Tuesday, June 21, 2011

White Canvas

Bear with me for a moment while I criticize myself.

Here's some context: people sometimes see my paintings before they're finished. At this stage, the paintings will tend to have large areas of unpainted white canvas. These people I mention, seeing my paintings in this state, will often say, "Oh, it's done, stop there!"

Usually, I ignore them.

Sometimes, however, I have stopped a painting. This is my second serious painting, from 2005:

Melayn 1, 24"x18," oil on canvas, 2005

My plan was to paint in a restaurant, with other people at the table, and sconces on far walls. However, I hesitated, because I knew I didn't have the skill to do all that at the time. Years passed. I decided I liked the painting the way it was. Or, if you will, I chickened out. So I left it there.

Here's a painting from 2009:

Winter, 40"x30," oil on canvas, 2009

I emailed the painting in this state to my friend Stephen Wright, one of my favorite living painters, with an explanation of the snowy landscape I was planning for the background. Steve wrote back, virtually tearing out his hair, telling me to stop where I was. I usually listen to Steve, so I stopped where I was.

Now, this repeated experience led me to thinking about how to actually intend to leave some of the canvas white. I recently designed my first painting with this compositional element in mind in advance. There's a whole big story to do with this painting, but the white part of the canvas is the part that's apropos:

Self Portrait as Hockney with Piera as Peter in David Hockney's "Model with Unfinished Self Portrait," 1977, 48"x36," oil on canvas, 2011

Well, I guess the title gives away part of the story - this painting was inspired by David Hockney's painting - one of the first painters I studied as a child was David Hockney, and I remain a huge fan of his work:

Model with Unfinished Self Portrait, David Hockney, 1977

The point being, I actually designed my painting to have a lot of white canvas in it, using Hockney's compositional syntax as a kind of learning guide.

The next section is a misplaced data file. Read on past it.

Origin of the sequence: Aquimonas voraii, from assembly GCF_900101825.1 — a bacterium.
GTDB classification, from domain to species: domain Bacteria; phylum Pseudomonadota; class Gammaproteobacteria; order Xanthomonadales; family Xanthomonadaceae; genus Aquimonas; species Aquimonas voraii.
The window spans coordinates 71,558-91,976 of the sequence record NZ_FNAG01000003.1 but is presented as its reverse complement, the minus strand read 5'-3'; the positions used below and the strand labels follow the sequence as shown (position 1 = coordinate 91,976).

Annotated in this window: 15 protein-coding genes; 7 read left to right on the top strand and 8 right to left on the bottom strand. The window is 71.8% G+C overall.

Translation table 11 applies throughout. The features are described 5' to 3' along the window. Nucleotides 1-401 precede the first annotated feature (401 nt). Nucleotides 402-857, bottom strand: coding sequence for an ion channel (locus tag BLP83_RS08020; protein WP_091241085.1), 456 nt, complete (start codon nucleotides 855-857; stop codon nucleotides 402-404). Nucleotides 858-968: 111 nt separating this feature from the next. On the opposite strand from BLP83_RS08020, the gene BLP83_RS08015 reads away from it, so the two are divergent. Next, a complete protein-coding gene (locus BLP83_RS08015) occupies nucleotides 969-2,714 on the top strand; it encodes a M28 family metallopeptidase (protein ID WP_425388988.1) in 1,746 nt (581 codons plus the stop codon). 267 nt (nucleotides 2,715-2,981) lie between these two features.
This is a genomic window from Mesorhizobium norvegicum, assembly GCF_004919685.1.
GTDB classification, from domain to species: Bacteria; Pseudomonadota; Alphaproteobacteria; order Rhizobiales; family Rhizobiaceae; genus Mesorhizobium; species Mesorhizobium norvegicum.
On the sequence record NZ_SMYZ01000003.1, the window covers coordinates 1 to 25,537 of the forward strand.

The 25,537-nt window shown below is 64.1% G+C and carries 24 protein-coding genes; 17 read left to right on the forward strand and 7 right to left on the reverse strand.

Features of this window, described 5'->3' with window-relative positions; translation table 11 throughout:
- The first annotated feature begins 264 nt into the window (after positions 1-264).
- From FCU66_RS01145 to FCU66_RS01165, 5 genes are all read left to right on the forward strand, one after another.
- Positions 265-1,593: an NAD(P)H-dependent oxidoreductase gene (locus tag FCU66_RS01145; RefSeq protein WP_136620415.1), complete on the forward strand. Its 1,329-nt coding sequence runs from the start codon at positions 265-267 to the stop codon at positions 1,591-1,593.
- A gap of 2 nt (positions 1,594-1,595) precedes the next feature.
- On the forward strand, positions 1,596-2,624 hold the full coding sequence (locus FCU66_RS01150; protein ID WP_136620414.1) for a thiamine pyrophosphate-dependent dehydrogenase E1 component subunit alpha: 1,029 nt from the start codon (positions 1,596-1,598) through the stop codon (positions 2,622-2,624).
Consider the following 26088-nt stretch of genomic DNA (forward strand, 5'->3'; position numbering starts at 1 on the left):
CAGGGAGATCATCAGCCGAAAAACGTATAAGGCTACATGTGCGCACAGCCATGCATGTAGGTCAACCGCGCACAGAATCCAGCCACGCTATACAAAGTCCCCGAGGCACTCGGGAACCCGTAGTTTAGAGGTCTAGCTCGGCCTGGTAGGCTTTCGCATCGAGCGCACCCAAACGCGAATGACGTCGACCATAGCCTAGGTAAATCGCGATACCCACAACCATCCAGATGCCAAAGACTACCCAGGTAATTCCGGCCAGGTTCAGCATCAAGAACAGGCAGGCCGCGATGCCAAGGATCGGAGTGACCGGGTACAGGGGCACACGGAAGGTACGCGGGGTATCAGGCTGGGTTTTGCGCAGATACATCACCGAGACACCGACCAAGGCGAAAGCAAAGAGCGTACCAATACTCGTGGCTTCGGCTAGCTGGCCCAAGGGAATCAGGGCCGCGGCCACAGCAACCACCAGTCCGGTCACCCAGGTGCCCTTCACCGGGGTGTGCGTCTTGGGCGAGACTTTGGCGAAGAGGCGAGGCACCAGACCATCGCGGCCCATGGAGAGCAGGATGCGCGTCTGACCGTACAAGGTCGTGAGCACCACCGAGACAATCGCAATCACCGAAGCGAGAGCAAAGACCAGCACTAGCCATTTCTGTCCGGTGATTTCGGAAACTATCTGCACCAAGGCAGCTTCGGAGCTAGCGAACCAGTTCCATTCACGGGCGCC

Does it work? Meh. I think it's OK. Not my best, not my worst. I like some stuff about it, but it doesn't, to me, have the unexpected excitement of Winter.

What's the moral of the story? It is this - white canvas is, for me at least, something that sneaks up on you. I don't think I can plan to rock the white canvas. I think the white canvas has to tap me on the shoulder and say, "Here I am." So the key to the white canvas isn't to seek it, but to notice it when it seeks you.

This is a very difficult thing, perhaps the most difficult: to remain perpetually awake - never to let your plan induce a mechanical or automatic state in your execution, but rather to be willing to abandon your plan at a moment's notice when a different path opens up. Who can countenance it? We are all creatures of laziness despite our most vigorous exertions. But it won't do; the plan has got to go.

I think this mode of successfully deploying the white canvas is innately linked to the quality the white canvas itself brings to the painting. The white canvas actually appears to be chaotic, to be nihilistic - it is the point where intention dissolves, where imposed meaning goes away. It is shocking in its blankness. A blank canvas alone is absurd, but a painting which has been abandoned is traumatic. The trauma cracks apart assumptions about the painting that was coming-to-be, it allows a synthesis between the intended component and the overwhelming of intention by events. The white does not work as part of a plan because its quality is apart-from-plan-ness. It is the testimony of continuing consciousness. It works only at war with the plan; to have a plan, and yet to embrace the white, is a quality I think of as rock and roll.